Selfie Rise 0.5

Julia Herzig, a 22-year-old girl from Larchmont, New York, suffers from an “obsession”. This is a new kind of selfie that isn’t exactly true.

In some of these selfies, Ms. Herzig’s forehead sticks out halfway through the frame. Her eyes are half disks looking at something outside the camera. Her nose sticks out. Her mouth is invisible. These images look best when they have “ominous, creepy vibes,” she said.

RS. Herzig started taking these shots — called 0.5 selfies (pronounced “five-point selfies” rather than “half selfies”) — when she switched to iphone 12 pro last year and discovered that its rear camera has an ultra wide-angle lens that can make her and her friends look “distorted and crazy.”

But what seemed like a joke was more than a miss. Herzig, a recent graduate of Washington University in St. Louis. Louis thought. A few months ago, after spring break, she opened Instagram to a feed full of 0.5 selfies.

“Suddenly one day everyone took 0.5 selfies,” she said.

Wherever Gen Z gathers these days, there will almost certainly be a 0.5 selfie, capturing the moment with the occasional adulation – or comical lack of it. Selfies 0.5 appear on Instagram, multiply in group chats, become the subject of discussion at parties, and are often taken to capture the little things of everyday life.

Unlike the traditional selfie, where people can endlessly prep and pose, the 0.5 selfie — so named because users press 0.5x on their smartphone camera to switch to ultra-wide-angle mode — has become popular because it’s far from curated. Because the ultra-wide angle lens is built into the rear cameras of the phones, people can’t watch them take 0.5 selfies, creating random images that convey the whim of the distortion.

“You really don’t know how it’s going to turn out, so you just have to trust the process and hope something good comes out of it,” said Callie Booth, 19, from Rustburg, Virginia, who added that a good selfie is 0. 5 was the “antithesis” of a good frontal.

In their top 0.5 selfies, Ms. Booth said that she and her friends are vague and unflappable. “This is not the traditional picture perfect,” she said. “It’s more fun to look back.”

The problem is that taking a selfie 0.5 is difficult. Because of the rear camera, fishing and physical maneuvering are a must. If selfie-takers want to get everyone in the frame, they should stretch their arms as far as possible and up. If they want to maximize the degree of facial distortion, they should position their phone perpendicular to their forehead and right on their hairline.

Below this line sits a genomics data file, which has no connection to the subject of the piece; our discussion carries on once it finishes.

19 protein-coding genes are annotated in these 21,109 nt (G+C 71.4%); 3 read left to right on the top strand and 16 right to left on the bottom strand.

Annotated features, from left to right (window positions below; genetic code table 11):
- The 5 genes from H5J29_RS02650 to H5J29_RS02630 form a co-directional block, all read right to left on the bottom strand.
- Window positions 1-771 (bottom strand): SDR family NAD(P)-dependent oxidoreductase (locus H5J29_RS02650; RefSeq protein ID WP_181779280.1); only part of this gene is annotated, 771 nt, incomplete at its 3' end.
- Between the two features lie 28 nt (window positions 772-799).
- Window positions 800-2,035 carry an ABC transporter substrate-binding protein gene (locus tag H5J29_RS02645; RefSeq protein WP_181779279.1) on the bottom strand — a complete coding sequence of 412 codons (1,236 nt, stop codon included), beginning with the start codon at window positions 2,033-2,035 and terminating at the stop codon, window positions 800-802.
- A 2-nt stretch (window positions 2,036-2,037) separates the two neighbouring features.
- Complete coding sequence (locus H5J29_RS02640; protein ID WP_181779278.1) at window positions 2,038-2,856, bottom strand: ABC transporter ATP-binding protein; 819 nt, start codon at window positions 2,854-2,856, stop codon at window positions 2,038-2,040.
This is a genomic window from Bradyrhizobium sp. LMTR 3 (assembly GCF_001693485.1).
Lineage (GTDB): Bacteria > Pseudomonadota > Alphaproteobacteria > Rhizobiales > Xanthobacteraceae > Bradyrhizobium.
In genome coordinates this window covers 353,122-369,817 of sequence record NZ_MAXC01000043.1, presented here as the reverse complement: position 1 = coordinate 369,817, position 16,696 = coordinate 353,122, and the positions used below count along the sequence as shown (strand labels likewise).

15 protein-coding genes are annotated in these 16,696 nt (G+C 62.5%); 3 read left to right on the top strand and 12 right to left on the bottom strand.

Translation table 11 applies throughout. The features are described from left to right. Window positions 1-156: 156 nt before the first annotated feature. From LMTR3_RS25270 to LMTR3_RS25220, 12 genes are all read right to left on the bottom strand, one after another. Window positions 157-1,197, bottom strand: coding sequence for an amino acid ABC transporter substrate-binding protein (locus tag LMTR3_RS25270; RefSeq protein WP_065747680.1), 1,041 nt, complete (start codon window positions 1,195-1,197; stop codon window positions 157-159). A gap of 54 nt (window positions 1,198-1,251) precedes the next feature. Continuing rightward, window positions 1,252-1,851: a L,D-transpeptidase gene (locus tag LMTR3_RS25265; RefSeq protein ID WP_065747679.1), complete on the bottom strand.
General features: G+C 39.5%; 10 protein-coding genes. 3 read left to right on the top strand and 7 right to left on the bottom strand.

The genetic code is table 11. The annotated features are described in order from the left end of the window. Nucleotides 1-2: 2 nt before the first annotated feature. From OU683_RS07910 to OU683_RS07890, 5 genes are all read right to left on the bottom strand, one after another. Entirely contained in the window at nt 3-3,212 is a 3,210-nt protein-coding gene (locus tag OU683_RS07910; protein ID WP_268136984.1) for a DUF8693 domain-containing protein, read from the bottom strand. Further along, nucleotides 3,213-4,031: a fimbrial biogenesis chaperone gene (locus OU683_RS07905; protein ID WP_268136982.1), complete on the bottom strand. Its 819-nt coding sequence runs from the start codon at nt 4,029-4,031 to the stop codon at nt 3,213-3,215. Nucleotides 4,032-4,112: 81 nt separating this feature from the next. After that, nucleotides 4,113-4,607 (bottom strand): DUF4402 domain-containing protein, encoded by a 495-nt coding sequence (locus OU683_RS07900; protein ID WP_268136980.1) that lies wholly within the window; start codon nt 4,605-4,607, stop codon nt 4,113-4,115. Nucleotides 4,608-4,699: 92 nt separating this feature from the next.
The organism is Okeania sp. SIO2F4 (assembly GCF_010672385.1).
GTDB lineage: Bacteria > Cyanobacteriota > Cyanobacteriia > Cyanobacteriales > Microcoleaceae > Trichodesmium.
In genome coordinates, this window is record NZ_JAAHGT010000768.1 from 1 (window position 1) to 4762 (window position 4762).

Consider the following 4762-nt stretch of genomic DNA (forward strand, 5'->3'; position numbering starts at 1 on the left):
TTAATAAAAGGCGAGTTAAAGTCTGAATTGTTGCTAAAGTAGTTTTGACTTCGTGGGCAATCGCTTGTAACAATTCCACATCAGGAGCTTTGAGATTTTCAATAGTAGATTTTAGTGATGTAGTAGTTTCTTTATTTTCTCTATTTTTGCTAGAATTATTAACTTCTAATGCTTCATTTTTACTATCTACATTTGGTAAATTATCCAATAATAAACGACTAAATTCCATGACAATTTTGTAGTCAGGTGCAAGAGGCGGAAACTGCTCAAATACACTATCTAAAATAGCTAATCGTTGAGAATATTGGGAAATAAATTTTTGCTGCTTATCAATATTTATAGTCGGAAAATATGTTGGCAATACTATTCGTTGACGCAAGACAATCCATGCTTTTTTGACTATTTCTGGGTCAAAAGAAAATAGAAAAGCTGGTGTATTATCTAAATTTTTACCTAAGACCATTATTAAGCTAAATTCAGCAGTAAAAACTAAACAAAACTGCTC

On top of this acrobatics, as the phone flips, 0.5 selfie lovers must press the volume button to take a photo, being careful not to confuse it with the power button. Sometimes 0.5 selfies with large groups also require the use of the self-timer. You can’t see anything until a selfie is taken, which is half the fun.

“I just pick it up and don’t really look at it later, so it’s more like capturing a moment rather than seeing what it looks like,” said Soul Park, 21, from Starkville, Mississippi.

Wide-angle and ultra-wide-angle lenses are not new. First patented in 1862lenses are often used to capture more of a scene with a wider field of view, especially in architecture, landscape, and street photography.

“It goes back to when photography was a thing,” said Grant Willing, a photographer who reviews cameras for electronics supermarket B&H Photo Video.

Selfies popularized by celebrities such as Ellen DeGeneres, Kim Kardashian as well as Paris Hilton, are a more modern innovation (although even this is sometimes disputed). In 2013, Oxford Dictionaries added the word “selfie” to his online dictionary and marked it word of the year.

Selfie 0.5 came about by combining wide-angle lenses with selfies, made possible when ultra wide-angle lenses were added to them. iPhone 11 by Apple as well as Samsung Galaxy S10 in 2019 and newer models.

Due to the wide angle, objects closer to the lens appear larger, while those farther away appear smaller. This shift distorts objects in a way that is welcome in architectural photography, for example, but traditionally not welcome in portrait photography.

“Wide angle for portraiture has always been different because it only makes the image more distorted,” said Alessandro Uribe-Reinbolt, 23, a Colombian photographer based in Detroit.

mr. Uribe-Reinbolt said he recently brought wide-angle photography from his portrait work, where clients asked for 0.5 selfies, into his private life, using it to capture his friends, clothes and his daily life.

“It gives it a more casual look,” he said. “There’s a lot more creativity in the way you pick up the angle and the way you zoom in on it.”

An unedited 0.5 selfie is more organically playful than a forward-facing selfie. Posting a selfie on Instagram where the limbs are out of whack or the eyes are glitched should look silly, giving the impression that photographers take themselves and social media less seriously.

“Something about this breaks the fourth wall because you admit that you are taking a picture for the sake of taking a picture,” said Hannah Kaplon, 22, of Sacramento. “He’s trying to make Instagram everyday again.”

RS. Caplon, a recent Duke University graduate, said she now takes 0.5 selfies for most occasions: late night studying at the library, dinner with 11 guests, party watching a basketball game.

“Pretty soon, wherever I and my friends were, I was saying, ‘We should take a 0.5-inch selfie,'” she said. “The trend has taken on a life of its own.”